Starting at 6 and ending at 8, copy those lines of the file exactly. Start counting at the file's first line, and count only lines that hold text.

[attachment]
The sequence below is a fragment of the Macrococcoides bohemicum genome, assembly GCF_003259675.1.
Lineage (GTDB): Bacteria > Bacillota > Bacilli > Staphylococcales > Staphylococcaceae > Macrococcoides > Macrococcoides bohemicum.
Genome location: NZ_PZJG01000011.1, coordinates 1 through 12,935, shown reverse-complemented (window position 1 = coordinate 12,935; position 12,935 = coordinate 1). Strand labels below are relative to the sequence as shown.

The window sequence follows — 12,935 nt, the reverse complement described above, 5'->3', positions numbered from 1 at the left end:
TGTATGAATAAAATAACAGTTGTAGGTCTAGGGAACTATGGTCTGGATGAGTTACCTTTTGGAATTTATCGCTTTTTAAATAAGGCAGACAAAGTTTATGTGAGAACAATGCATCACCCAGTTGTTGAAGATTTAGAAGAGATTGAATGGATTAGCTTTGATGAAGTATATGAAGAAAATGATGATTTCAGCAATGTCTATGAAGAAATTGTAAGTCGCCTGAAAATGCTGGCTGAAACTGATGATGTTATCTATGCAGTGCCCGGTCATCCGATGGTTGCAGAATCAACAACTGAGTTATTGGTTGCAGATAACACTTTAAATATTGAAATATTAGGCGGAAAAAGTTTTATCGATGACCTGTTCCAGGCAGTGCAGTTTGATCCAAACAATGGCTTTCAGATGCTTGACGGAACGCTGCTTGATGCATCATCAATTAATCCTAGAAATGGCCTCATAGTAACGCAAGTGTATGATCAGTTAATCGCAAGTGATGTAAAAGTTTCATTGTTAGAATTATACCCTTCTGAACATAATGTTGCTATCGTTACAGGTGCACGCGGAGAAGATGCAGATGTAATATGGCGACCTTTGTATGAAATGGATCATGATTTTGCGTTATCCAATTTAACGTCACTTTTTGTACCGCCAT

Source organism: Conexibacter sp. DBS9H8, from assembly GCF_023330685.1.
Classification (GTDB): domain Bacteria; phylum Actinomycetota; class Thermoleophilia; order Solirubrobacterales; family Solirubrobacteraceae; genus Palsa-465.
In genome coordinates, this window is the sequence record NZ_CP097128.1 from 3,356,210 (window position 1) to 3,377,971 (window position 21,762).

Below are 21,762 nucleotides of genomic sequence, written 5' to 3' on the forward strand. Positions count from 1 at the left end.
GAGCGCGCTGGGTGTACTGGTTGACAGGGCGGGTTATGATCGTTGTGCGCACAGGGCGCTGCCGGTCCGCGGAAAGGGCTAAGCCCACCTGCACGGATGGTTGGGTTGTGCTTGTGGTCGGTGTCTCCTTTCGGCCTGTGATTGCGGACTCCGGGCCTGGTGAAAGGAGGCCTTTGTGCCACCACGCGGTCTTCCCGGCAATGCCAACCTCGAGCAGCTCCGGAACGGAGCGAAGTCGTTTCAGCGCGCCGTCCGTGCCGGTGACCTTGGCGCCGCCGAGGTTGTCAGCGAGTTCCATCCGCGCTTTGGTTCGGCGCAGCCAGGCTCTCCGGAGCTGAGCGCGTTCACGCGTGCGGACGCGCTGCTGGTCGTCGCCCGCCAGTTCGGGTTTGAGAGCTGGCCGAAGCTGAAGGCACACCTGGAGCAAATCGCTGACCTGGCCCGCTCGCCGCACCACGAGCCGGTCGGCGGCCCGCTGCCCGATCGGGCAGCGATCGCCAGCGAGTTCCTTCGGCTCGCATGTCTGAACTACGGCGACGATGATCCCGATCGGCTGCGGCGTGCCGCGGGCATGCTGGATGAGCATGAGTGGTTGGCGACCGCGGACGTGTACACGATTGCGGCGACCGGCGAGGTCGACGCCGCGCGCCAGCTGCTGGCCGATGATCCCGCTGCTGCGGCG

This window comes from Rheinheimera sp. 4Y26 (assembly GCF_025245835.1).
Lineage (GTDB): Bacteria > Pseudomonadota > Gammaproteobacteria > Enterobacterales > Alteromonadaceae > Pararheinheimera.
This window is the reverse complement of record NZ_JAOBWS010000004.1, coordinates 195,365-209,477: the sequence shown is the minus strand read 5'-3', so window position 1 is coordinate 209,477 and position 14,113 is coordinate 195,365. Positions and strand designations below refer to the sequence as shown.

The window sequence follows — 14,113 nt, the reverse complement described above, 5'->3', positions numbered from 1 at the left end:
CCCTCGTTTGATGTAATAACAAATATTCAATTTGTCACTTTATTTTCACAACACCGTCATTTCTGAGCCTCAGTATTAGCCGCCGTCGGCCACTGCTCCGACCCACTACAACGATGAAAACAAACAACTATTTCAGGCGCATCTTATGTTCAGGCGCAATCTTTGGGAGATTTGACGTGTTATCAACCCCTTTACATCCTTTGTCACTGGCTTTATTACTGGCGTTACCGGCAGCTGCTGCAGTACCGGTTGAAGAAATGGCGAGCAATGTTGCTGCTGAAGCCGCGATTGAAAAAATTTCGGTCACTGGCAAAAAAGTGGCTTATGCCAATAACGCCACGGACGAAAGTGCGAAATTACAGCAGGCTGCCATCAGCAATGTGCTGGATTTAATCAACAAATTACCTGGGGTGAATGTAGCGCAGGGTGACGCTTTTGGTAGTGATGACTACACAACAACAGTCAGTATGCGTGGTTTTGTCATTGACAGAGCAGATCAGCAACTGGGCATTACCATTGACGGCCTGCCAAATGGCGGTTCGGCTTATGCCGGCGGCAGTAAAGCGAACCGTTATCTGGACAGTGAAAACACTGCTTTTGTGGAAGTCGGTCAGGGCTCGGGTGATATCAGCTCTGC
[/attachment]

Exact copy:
Source organism: Conexibacter sp. DBS9H8, from assembly GCF_023330685.1.
Classification (GTDB): domain Bacteria; phylum Actinomycetota; class Thermoleophilia; order Solirubrobacterales; family Solirubrobacteraceae; genus Palsa-465.
In genome coordinates, this window is the sequence record NZ_CP097128.1 from 3,356,210 (window position 1) to 3,377,971 (window position 21,762).